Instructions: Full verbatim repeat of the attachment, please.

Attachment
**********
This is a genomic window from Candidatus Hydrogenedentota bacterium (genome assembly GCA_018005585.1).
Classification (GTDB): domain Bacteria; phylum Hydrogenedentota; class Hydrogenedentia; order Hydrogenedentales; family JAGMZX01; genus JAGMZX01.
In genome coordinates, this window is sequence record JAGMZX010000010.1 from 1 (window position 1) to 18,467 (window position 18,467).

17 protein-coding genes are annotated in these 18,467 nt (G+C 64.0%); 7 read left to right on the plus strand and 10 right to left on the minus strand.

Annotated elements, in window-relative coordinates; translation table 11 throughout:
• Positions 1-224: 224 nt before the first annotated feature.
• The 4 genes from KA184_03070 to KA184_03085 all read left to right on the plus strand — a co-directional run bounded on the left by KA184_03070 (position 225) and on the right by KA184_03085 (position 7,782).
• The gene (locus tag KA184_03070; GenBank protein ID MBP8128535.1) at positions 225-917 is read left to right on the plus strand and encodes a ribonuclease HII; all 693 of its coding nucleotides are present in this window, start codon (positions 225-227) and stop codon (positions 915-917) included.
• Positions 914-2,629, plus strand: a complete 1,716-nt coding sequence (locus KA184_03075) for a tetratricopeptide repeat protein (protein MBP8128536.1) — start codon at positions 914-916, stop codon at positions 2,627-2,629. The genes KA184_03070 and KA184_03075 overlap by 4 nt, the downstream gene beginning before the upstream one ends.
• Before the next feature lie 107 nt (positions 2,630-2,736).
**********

This is a genomic window from Candidatus Hydrogenedentota bacterium (genome assembly GCA_018005585.1).
Classification (GTDB): domain Bacteria; phylum Hydrogenedentota; class Hydrogenedentia; order Hydrogenedentales; family JAGMZX01; genus JAGMZX01.
In genome coordinates, this window is sequence record JAGMZX010000010.1 from 1 (window position 1) to 18,467 (window position 18,467).

17 protein-coding genes are annotated in these 18,467 nt (G+C 64.0%); 7 read left to right on the plus strand and 10 right to left on the minus strand.

Annotated elements, in window-relative coordinates; translation table 11 throughout:
• Positions 1-224: 224 nt before the first annotated feature.
• The 4 genes from KA184_03070 to KA184_03085 all read left to right on the plus strand — a co-directional run bounded on the left by KA184_03070 (position 225) and on the right by KA184_03085 (position 7,782).
• The gene (locus tag KA184_03070; GenBank protein ID MBP8128535.1) at positions 225-917 is read left to right on the plus strand and encodes a ribonuclease HII; all 693 of its coding nucleotides are present in this window, start codon (positions 225-227) and stop codon (positions 915-917) included.
• Positions 914-2,629, plus strand: a complete 1,716-nt coding sequence (locus KA184_03075) for a tetratricopeptide repeat protein (protein MBP8128536.1) — start codon at positions 914-916, stop codon at positions 2,627-2,629. The genes KA184_03070 and KA184_03075 overlap by 4 nt, the downstream gene beginning before the upstream one ends.
• Before the next feature lie 107 nt (positions 2,630-2,736).